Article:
Historical Information

Researchers believe its use as a food crop can be traced back to temperate regions of Greece approximately 3,500 years ago. During prehistoric times, it was used in pigments for depictions on ancient constructions. There is documented evidence of saffron being used to treat over 90 illnesses over the course of 4,000 years. In the 10th century BCE, saffron was woven into fabrics, and in 500 BCE, it began being used throughout South Asia in different foods. During the times of the Roman Empire, saffron started gaining popularity in Europe, and it subsequently spread throughout the rest of the world.

Economic Data

Saffron is the most expensive spice in the world. Most of the world's saffron is grown east of the Mediterranean, though small amounts are grown in every continent in the world, aside from Antarctica. Annually, about 660,000 pounds (300,000 kg) of saffron are gleaned. Iran is the top producer of saffron, accounting for over 90% of it, followed by Greece, Kashmir, and Morocco. Saffron's stamens are the most commercialized part of this plant. However, all parts of the plant are sold commercially.

Because of how expensive it is, many crooks have sold fake saffron to turn huge profits. In the 15th century, saffron counterfeiters in Germany were sentenced to death since saffron was, and still is, more valuable than gold.


  • Behavioural Brain Research, Crocus sativus L. extracts antagonize memory impairments in different behavioural tasks in the rat, 2006
  • Herbs: An Indexed Bibliography
  • HortScience, Healing, Health, and Horticulture: Introduction to the Workshop, 2010
  • International Journal of Obstetrics and Gynaecology, Crocus sativus L. (Saffron) in the Treatment of Premenstrual Syndrome: A Double-Blind, Randomised, and Placebo-Controlled Trial, 2008
  • Iranian Journal of Basic Medical Sciences, Safety Evaluation of Crocin (a constituent of saffron) Tablets in Healthy Volunteers, 2013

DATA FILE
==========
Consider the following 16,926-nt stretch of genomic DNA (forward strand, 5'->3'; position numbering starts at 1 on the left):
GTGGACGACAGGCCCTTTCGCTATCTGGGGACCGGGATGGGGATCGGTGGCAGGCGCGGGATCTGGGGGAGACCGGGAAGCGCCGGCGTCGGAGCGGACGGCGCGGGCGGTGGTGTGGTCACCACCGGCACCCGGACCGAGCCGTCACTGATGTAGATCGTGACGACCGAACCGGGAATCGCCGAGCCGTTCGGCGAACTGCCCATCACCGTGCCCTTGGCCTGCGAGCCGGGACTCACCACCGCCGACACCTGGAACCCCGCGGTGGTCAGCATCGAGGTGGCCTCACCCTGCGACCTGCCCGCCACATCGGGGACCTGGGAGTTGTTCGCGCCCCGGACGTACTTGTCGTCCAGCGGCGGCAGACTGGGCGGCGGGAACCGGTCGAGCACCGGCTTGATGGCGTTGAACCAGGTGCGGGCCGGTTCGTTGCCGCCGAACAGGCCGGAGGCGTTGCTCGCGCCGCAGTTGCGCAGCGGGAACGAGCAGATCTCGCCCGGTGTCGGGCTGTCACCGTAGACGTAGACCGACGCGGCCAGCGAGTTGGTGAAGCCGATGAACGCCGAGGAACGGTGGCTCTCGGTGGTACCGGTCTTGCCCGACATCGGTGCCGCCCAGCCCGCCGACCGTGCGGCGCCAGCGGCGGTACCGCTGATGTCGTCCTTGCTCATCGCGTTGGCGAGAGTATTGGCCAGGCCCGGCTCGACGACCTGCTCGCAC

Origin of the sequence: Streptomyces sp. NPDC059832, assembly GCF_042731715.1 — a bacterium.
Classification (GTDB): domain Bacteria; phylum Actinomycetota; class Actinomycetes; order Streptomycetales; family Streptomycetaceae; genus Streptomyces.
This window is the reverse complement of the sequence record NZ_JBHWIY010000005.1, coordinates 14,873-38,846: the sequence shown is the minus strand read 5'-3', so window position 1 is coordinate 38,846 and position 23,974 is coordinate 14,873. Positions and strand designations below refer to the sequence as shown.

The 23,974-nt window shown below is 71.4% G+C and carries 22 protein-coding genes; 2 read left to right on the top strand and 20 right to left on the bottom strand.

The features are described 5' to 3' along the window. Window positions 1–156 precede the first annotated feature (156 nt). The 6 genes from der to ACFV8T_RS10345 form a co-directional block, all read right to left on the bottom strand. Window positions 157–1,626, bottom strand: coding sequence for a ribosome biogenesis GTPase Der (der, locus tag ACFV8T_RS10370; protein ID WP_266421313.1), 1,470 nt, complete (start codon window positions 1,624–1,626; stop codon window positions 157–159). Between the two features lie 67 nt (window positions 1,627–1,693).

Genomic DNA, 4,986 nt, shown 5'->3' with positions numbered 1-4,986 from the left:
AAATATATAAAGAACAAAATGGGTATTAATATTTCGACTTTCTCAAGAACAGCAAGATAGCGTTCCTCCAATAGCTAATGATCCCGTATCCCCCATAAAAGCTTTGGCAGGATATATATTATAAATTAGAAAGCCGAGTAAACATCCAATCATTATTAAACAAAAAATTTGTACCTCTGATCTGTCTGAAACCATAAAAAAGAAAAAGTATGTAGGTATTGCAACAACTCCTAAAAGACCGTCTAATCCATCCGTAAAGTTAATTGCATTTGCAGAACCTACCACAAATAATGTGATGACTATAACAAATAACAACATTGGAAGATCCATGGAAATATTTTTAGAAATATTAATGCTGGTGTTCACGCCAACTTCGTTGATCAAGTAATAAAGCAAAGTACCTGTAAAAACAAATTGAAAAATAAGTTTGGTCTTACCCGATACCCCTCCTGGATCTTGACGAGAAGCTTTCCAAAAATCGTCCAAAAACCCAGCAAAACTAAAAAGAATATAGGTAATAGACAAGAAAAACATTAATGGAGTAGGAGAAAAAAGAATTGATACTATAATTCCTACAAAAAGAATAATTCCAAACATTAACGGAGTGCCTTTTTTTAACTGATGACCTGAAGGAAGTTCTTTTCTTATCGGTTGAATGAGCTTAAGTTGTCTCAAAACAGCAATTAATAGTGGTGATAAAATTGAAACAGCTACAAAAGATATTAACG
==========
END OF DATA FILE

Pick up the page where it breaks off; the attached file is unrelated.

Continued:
• Journal of Experimental Pharmacology, Effectiveness of nootropic drugs with cholinergic activity in treatment of cognitive deficit: a review
  • Neural Regeneration Research, Beneficial effects of saffron (Crocus sativus L.) in ocular pathologies, particularly neurodegenerative retinal diseases, 2020
  • Pharmacognosy Review, Crocus sativus L.: A comprehensive review
  • The Contemporary Encyclopedia of Herbs and Spices
  • The Healing Garden
  • Phytomedicine, The effect of saffron, Crocus sativus stigma, extract and its constituents, safranal and crocin on sexual behaviors in normal male rats, 2008
  • Nutrition Journal, Satiereal, a Crocus sativus L. Extract, Reduces Snacking and Increases Satiety in a Randomised Placebo-Controlled Study of Mildly Overweight, Healthy Women, 2010
  • Mansfeld's Encyclopedia of Agricultural and Horticultural Crops


  1. Nutrition Reviews. (2019). Effect of saffron supplementation on symptoms of depression and anxiety: a systematic review and meta-analysis. Retrieved August 29, 2022 from:
  2. Avicenna Journal of Phytomedicine. (2021). Comparing the effects of saffron, lippia, and saffron-lippia combination on anxiety among candidates for coronary angiography. Retrieved August 29, 2022 from:
  3. Avicenna Journal of Phytomedicine. (2018). Saffron (Crocus sativus) versus duloxetine for treatment of patients with fibromyalgia: A randomized double-blind clinical trial. Retrieved August 29, 2022 from:
  4. Avicenna Journal of Phytomedicine. (2019). The effect of saffron (Crocus sativus L.) supplementation on blood pressure, and renal and liver function in patients with type 2 diabetes mellitus: A double-blinded, randomized clinical trial. Retrieved August 29, 2022 from:
  5. Phytoptherapy Research. (2009). Anxiolytic and hypnotic effect of Crocus sativus aqueous extract and its constituents, crocin and safranal, in mice. Retrieved August 29, 2022 from:
  6. Nutrients. (2021). Effects of Saffron Extract on Sleep Quality: A Randomized Double-Blind Controlled Clinical Trial. Retrieved August 29, 2022 from: